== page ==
In construing or applying the provisions of a statute, the first step is determining the legislature's intent in adopting them. The intent, if possible, is determined by the words of the statute alone. "The words of a statute provide 'the most reliable evidence of its intent.'" Sun Valley Foods Co v Ward, 460 Mich 230, 236; 596 NW2d 119 (1999), quoting United States v Turkette, 452 US 576, 593; 101 S Ct 2524; 69 L Ed 2d 246 (1981). If the provisions are unambiguous, as written, there is no room for "construction." Lake Carriers Ass'n v Dep't of Natural Resources Director, 407 Mich 424, 429; 286 NW2d 416 (1979). The words and provisions are to be applied as enacted. Dewan v Khoury, 477 Mich 888, 889; 722 NW2d 215 (2006). Further, words and phrases must be read in context and a statute must be read in its entirety. Sweatt v Dep't of Corrections, 468 Mich 172, 179; 661 NW2d 201 (2003).
The term "pursuant to the same requirements" used in section 3(5) is a clear reference to, and incorporation of, the same actions commanded of a municipality for creating an authority. Thus, the requirements for altering or amending a district are those set forth in section 3(1), (2), (3), and (4). In Village of Holly v Holly Twp, 267 Mich App 461, 475-476; 705 NW2d 532 (2005), the Court of Appeals construed these same provisions, concluding:
Read as a whole, § 3 of the Act establishes the procedure for creating a DDA or amending the boundaries of an existing DDA. MCL 125.1653(1) and (5).
Subsections 2, 3, and 4 of § 3 all dovetail harmoniously and indicate that "a public hearing held after February 15, 1994," in subsection 3 must refer to the
public hearing necessary for purposes of subsections 1 or 5. Subsection 2 requires notice "to the governing body of each taxing jurisdiction levying taxes
that would be subject to capture if the authority is established and a tax increment financing plan is approved" of "a public hearing to be held after February 15,
1994 . . . ." Subsection 3 provides an opt-out opportunity within sixty days of a public hearing described in the same manner as in subsection 2: "a public
hearing held after February 15, 1994 . . . ." Further, the sixty-day opt-out window of subsection 3 exactly corresponds to the sixty-day waiting period of
subsection 4 before a municipality may adopt an ordinance creating a DDA or amending an existing DDA's boundaries as permitted by subsection 5. We
therefore conclude that the most reasonable interpretation of these interlocking provisions is that "a public hearing to be held after February 15, 1994," in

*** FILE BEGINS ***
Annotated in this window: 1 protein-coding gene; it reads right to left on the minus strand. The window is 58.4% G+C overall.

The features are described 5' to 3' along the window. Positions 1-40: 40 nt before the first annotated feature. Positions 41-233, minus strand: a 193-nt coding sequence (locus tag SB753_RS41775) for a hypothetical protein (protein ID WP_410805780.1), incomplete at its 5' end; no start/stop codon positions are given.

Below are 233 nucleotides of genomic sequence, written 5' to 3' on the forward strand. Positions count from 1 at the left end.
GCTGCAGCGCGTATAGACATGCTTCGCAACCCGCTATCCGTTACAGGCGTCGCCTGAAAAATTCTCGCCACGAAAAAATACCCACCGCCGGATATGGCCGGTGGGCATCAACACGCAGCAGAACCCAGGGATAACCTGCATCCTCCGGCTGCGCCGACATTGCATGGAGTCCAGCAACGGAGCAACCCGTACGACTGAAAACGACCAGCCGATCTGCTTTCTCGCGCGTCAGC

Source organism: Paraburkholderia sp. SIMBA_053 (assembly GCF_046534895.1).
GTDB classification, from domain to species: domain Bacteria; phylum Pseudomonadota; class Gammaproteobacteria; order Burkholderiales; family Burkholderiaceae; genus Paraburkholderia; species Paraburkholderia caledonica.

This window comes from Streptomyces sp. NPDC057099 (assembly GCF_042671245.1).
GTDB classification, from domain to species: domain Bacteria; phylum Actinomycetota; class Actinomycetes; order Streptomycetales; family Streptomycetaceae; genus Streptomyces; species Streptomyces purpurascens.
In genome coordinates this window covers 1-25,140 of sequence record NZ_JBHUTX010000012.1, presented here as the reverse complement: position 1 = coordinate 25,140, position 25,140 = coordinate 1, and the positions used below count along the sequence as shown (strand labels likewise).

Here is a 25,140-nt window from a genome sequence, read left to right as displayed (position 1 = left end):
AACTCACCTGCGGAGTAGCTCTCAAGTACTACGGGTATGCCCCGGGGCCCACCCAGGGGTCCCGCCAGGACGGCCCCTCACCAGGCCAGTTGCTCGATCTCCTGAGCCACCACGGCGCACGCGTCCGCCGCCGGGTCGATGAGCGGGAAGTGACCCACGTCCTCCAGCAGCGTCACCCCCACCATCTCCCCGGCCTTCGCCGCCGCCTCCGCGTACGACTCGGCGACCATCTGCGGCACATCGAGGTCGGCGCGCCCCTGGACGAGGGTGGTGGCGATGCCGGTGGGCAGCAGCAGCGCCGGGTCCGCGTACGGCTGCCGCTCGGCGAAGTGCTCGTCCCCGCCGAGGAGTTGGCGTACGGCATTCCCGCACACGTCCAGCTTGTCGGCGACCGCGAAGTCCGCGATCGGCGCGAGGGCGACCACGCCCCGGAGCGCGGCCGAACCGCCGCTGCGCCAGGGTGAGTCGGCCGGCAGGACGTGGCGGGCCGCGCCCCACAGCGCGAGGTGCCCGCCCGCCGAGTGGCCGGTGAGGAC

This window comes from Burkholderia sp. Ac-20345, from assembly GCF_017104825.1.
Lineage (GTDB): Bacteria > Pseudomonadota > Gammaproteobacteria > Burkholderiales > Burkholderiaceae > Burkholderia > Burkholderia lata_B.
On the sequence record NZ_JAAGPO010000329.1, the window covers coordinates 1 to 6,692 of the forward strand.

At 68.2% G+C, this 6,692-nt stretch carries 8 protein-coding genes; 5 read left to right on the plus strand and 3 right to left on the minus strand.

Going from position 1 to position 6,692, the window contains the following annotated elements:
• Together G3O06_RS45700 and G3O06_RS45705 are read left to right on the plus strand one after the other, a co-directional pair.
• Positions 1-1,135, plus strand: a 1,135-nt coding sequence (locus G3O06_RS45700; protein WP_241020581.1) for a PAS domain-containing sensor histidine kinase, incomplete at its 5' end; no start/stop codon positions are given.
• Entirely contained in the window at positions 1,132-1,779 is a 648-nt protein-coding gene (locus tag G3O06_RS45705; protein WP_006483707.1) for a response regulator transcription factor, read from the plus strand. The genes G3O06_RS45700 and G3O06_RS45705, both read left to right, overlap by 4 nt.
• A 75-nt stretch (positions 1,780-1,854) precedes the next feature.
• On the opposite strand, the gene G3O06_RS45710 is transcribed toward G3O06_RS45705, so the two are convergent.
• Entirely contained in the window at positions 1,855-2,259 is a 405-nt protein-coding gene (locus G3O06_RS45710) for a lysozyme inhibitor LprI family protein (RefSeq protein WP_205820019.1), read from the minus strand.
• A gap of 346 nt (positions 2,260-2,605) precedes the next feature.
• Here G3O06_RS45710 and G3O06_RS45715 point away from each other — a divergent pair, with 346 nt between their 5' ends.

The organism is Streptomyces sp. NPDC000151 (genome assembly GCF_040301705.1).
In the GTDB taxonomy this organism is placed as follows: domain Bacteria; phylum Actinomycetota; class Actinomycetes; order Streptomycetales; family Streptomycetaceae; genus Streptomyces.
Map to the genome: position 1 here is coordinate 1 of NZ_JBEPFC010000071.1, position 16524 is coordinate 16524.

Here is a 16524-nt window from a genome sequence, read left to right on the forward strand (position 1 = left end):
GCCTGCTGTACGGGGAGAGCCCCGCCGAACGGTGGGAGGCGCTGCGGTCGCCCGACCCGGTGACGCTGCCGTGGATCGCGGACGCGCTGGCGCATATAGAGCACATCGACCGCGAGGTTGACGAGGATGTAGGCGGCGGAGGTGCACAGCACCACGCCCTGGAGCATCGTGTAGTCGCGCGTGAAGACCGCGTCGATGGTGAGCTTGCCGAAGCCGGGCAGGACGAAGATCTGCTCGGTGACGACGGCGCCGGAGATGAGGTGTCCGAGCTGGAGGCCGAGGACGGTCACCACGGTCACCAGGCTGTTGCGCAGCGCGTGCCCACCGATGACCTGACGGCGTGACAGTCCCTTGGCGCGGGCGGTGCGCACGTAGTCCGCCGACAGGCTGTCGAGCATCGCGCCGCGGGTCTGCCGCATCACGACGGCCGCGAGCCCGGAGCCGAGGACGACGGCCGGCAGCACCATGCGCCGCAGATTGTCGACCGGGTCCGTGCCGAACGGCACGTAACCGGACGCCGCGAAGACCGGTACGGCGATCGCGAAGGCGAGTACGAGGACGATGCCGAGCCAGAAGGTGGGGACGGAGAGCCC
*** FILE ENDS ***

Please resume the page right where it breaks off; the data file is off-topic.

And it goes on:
subsection 2 and "a public hearing held after February 15, 1994," in subsection 3, both refer to the same public hearing, one held to create a DDA or modify
the boundaries of a DDA. Indeed, subsections 2, 3, and 4 provide the logical time sequence of establishing a DDA or modifying an authority's boundaries:
(1) notice to taxpayers and taxing jurisdictions of a public hearing, (2) a public hearing, (3) a sixty-day period during which taxing jurisdictions may opt out
and during which the governing body desiring to create or amend a DDA may not act, and (4) adoption of an ordinance creating a DDA or amending its boundaries.
Thus, the requirements or process for altering or amending a district include the "opt out" provision set forth in section 3(3).
The Court of Appeals in Village of Holly, however, did not address whether, in the context of altering or amending a district, the "opt out" opportunity applies to the entire district or simply to the lands added in the case of an expansion, or the lands remaining within the district after an exclusion of lands from the district.
While section 3 does not expressly address this issue, nothing in the text of the statute suggests that the Legislature intended the later process of altering or amending districts to provide a taxing jurisdiction with a second opportunity to "opt out" with respect to lands encompassed within an original district. It is with regard to including new land in an existing downtown district that subsections (3) and (5) extend an "opt-out" opportunity, just as an "opt-out" opportunity was allowed for land originally included in the district. Thus, in the case of an expansion, a taxing jurisdiction would only have the opportunity to "opt out" with respect to lands being added to the district. In the case of an exclusion or contraction of the district, the "opt-out" provision becomes irrelevant since the land being excluded from the district would no longer be subject to tax capture.
It is my opinion, therefore, that a taxing jurisdiction, the property of which is subject to the tax capture of a municipality's Downtown Development Authority Tax Increment Financing District, may "opt out" of the tax capture under MCL 125.1653(3) if the district's boundaries are altered or amended, but only with respect to property being added to the district.
1 A municipality cannot incorporate land into a DDA district that is "not included in the description contained in the notice of public hearing, but it may eliminate described lands from the downtown district in the final determination of the boundaries." MCL 125.1653(2).
2 The Michigan Department of Treasury has interpreted these statutes similarly. See <http://www.michigan.gov/taxes/0,1607,7-238-43876-154689--F,00.html> (accessed March 4, 2010).